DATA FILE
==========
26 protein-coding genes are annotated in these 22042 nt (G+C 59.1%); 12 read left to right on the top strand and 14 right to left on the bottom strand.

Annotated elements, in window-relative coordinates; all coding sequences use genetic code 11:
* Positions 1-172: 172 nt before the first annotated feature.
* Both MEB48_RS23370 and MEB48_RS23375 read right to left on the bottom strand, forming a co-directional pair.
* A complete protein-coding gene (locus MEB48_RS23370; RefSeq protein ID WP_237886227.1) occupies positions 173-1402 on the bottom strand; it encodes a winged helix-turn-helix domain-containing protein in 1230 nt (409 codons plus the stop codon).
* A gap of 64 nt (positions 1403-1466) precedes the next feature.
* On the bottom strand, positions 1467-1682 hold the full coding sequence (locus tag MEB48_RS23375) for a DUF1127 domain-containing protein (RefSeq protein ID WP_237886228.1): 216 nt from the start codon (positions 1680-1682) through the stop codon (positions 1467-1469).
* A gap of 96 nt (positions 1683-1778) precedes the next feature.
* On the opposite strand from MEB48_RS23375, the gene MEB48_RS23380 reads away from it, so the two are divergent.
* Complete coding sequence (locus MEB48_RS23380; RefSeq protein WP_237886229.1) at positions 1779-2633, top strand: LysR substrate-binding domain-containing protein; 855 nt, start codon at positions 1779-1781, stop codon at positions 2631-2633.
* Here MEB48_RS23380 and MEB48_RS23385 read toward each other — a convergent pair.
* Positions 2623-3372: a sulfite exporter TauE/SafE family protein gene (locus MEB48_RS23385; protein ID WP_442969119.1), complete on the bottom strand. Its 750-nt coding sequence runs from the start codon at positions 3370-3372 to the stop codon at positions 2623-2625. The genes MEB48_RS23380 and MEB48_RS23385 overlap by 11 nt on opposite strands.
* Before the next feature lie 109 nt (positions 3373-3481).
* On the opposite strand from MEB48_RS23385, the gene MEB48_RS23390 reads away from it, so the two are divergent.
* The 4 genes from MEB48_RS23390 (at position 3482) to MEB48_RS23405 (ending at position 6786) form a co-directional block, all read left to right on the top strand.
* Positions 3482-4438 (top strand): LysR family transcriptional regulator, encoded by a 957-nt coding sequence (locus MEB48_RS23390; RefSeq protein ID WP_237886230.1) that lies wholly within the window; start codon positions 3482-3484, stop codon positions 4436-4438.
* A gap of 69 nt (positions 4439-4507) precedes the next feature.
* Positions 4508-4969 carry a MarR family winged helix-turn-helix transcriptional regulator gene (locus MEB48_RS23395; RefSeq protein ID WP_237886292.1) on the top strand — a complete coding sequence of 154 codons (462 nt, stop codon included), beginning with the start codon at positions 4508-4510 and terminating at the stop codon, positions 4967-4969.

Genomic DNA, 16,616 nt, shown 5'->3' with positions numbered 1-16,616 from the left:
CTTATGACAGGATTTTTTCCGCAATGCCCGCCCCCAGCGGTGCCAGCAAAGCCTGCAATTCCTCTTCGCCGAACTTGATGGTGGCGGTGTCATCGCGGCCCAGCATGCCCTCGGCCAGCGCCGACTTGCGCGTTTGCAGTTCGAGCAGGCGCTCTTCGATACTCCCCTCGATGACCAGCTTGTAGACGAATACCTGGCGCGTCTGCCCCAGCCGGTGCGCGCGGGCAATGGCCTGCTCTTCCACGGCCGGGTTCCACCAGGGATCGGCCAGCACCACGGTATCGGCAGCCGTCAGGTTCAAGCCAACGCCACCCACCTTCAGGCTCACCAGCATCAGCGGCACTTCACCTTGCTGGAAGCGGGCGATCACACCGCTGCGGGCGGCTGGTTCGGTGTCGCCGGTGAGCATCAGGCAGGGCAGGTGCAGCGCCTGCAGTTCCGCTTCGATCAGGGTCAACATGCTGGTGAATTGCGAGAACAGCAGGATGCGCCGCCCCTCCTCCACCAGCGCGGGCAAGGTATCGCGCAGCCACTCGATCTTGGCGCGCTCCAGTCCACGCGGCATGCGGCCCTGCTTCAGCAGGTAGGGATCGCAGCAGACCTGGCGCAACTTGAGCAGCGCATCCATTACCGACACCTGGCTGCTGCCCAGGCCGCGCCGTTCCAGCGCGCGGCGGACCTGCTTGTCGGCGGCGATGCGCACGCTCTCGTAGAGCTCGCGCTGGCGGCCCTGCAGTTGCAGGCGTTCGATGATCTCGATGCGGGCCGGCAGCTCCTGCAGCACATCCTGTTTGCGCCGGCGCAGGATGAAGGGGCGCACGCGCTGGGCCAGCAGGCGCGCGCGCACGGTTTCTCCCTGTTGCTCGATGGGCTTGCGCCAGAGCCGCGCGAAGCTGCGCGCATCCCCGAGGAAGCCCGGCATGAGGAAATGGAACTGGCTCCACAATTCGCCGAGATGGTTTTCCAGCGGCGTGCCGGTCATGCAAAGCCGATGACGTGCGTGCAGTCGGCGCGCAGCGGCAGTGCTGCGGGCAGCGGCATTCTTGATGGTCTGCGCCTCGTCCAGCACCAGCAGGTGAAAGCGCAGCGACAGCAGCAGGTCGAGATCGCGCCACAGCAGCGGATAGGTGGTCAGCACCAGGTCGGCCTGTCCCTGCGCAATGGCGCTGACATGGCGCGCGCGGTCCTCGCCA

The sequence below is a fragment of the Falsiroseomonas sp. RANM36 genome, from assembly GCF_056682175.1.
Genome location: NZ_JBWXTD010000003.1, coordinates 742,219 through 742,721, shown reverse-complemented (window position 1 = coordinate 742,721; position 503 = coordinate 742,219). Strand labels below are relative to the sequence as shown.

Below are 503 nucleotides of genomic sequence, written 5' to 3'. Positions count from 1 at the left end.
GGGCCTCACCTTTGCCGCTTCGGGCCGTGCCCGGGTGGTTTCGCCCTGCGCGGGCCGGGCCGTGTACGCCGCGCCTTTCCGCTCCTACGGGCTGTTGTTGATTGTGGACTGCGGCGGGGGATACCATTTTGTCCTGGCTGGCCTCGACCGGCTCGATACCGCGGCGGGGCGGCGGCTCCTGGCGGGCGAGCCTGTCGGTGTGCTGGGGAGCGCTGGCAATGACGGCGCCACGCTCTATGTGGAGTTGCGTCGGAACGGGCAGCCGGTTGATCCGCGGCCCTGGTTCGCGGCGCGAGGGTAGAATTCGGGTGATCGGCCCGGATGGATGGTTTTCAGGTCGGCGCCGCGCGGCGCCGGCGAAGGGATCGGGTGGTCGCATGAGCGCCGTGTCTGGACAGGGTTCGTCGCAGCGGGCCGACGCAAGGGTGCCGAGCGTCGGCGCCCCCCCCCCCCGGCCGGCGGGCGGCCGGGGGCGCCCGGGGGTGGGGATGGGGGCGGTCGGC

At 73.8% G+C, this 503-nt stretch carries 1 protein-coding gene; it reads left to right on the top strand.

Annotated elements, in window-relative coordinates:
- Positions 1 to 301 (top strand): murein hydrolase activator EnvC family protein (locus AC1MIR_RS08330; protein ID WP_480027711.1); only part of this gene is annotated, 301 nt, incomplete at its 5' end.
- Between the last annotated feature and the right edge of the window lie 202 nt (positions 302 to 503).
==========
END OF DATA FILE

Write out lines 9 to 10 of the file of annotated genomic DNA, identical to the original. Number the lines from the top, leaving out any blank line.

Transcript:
* On the opposite strand from MEB48_RS23375, the gene MEB48_RS23380 reads away from it, so the two are divergent.
* Complete coding sequence (locus MEB48_RS23380; RefSeq protein WP_237886229.1) at positions 1779-2633, top strand: LysR substrate-binding domain-containing protein; 855 nt, start codon at positions 1779-1781, stop codon at positions 2631-2633.